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The International Journal of Oral & Maxillofacial Implants



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Int J Oral Maxillofac Implants 32 (2017), No. 5     19. Sep. 2017
Int J Oral Maxillofac Implants 32 (2017), No. 5  (19.09.2017)

Page 1145-1152, doi:10.11607/jomi.5359, PubMed:28296984

Implant Stability and Bone Characteristics in Free Fibula Flaps Used for Jaw Reconstruction: A Prospective Cohort Study
Kumar, Vinay V. / Kumar, Ullash / Pillai, Vijay / Ponnusamy, Vinotha / Al-Nawas, Bilal / Kuriakose, Moni A.
Purpose: The primary objective of this prospective cohort study was to evaluate primary and secondary implant stability values of implants placed into healed free fibula-reconstructed mandibles. The secondary objective was to investigate whether a correlation existed between primary implant stability and the quantity of cortical bone-implant contact and of cortical fibular bone in contact with the implants.
Materials and Methods: The study participants are patients enrolled in a registered trial (No. CTRI/2012/07/002764). Patients with healed segmental mandibular reconstruction by means of free fibula flaps were chosen to undergo implant-supported dental rehabilitation. Preoperatively, computed tomography (CT) scans were used to measure the quality (density) of bone in Hounsfield units (HU). Implant stability quotients (ISQ) were obtained at the time of implant placement (primary), as well as 6 months later (secondary). The amount of cortical bone-to-implant contact (CBIC) was measured from postoperative panoramic radiographs using image analysis software (Image J). A paired t test was used to compare the mean primary and secondary ISQ values. Pearson correlation was used to determine the relationship between primary ISQ and CBIC. Statistical significance was set at the 5% level (P < .05).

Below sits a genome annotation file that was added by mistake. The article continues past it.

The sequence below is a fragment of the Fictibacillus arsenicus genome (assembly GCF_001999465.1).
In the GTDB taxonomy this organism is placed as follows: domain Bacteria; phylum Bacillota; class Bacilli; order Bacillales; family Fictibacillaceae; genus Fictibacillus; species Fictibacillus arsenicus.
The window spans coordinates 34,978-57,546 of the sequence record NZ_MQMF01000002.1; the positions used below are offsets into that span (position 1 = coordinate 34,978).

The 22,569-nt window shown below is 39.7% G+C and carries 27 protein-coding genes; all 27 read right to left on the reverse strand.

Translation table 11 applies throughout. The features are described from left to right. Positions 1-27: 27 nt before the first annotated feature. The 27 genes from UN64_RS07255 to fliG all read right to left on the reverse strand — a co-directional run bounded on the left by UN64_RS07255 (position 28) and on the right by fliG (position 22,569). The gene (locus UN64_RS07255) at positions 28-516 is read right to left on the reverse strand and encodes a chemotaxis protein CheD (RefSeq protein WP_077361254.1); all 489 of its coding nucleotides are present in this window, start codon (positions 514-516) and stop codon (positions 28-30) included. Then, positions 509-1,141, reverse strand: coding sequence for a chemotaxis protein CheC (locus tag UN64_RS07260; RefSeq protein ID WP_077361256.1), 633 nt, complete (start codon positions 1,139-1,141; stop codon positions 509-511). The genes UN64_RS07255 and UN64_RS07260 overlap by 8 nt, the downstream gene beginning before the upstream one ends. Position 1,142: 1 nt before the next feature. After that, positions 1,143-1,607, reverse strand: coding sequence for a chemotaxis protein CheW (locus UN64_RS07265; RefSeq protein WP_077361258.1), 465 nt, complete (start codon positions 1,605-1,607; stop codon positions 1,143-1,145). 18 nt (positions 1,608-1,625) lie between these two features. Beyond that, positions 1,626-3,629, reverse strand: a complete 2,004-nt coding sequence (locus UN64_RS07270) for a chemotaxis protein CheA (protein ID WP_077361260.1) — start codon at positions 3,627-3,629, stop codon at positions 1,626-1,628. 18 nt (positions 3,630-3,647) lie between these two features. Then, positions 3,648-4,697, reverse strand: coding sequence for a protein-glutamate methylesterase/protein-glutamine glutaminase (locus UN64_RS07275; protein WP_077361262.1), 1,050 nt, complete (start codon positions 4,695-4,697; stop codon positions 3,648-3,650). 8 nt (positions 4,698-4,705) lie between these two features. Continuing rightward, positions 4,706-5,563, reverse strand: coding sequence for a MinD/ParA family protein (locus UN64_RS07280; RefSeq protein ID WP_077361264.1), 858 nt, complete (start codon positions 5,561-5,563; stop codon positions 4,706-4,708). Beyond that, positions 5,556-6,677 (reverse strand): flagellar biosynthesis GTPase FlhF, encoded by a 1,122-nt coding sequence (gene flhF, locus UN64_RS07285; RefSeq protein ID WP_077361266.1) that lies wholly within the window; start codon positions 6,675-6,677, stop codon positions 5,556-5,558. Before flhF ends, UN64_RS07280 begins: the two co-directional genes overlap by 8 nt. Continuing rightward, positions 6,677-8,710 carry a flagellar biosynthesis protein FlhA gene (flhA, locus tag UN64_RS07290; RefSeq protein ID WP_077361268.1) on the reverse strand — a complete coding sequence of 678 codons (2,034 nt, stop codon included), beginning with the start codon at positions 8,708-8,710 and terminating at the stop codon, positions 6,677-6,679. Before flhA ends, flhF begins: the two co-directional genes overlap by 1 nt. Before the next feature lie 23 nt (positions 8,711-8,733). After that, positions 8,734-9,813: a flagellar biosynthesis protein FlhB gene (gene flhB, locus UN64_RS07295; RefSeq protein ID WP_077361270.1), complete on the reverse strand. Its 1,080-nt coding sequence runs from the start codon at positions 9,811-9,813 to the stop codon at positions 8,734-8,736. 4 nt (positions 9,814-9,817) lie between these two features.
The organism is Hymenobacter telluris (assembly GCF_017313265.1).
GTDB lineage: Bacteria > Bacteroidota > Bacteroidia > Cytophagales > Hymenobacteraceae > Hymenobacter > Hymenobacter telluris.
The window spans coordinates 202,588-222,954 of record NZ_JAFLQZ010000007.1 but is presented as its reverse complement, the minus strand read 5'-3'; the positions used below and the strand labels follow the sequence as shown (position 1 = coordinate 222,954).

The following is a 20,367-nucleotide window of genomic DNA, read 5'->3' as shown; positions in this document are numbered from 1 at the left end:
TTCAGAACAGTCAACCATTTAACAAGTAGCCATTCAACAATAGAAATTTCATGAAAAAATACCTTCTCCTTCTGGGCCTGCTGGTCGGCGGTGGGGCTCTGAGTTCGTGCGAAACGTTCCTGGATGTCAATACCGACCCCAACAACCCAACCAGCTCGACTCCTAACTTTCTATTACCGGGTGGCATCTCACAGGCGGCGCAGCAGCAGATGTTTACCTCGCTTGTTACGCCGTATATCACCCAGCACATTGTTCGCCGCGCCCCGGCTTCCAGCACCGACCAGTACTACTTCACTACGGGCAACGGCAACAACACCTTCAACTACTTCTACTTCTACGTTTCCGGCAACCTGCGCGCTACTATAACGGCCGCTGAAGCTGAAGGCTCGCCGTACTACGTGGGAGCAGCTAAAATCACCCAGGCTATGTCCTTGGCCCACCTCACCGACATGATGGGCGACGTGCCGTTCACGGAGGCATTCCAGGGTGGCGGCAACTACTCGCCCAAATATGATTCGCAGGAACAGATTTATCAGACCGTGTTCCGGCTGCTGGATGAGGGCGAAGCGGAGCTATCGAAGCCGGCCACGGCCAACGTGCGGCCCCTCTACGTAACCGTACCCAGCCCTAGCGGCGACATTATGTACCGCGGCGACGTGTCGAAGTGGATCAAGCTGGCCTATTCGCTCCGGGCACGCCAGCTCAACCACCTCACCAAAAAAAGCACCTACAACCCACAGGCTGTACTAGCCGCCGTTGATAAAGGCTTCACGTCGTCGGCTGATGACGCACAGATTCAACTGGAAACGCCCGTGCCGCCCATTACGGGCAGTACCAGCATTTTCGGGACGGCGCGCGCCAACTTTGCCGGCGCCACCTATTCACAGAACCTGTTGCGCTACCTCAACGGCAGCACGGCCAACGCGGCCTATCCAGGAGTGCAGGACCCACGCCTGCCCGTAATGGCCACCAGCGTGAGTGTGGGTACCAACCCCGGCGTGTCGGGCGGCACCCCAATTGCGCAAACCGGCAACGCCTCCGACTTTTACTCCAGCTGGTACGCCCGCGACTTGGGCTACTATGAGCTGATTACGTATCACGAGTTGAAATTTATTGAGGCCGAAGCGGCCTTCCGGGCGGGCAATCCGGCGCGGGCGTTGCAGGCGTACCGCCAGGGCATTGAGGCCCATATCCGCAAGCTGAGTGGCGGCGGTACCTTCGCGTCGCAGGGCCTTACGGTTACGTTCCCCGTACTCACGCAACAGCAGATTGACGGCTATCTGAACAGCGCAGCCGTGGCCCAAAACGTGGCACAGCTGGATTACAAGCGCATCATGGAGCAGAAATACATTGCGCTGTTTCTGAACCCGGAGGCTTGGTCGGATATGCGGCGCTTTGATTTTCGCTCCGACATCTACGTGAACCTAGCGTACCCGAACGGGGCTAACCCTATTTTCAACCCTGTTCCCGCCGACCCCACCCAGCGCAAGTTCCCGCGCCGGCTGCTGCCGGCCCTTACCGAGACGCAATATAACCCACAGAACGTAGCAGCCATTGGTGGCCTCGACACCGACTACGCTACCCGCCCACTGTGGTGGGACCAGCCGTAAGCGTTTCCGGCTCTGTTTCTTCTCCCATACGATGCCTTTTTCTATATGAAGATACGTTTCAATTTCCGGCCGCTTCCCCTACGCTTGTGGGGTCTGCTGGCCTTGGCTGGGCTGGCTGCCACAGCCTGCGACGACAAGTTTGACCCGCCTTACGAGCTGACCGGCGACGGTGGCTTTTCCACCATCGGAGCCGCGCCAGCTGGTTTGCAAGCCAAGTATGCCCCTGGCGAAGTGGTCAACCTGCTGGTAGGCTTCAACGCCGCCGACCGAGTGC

Results: Of 54 patients (156 implants) who were enrolled, 35 (104 implants) were assessed. The reasons for exclusion were as follows: 11 patients (34 implants) had inadequate preoperative CT documentation, 7 patients (16 implants) had unreadable panoramic radiographs, and 1 patient (2 implants) had partial necrosis of the flap. The mean primary and secondary ISQ values were 78.1 (SD = 4.3) and 77.8 (SD = 4.6), respectively (P = .348). The mean density of cortical fibula bone was 1,344 HU (SD = 93.6). The mean CBIC was 3.7 mm (SD = 1.4). The study results showed a positive correlation between CBIC and implant stability (r = 0.274, P = .005).
Conclusion: This study showed no differences in primary and secondary ISQ values of implants placed into the fibula. Implant stability quotients correlated positively with CBIC.

Keywords: bone density, bone quality, dental rehabilitation, free fibula flap, implant stability, mandible reconstruction, removable prosthodontics, resonance frequency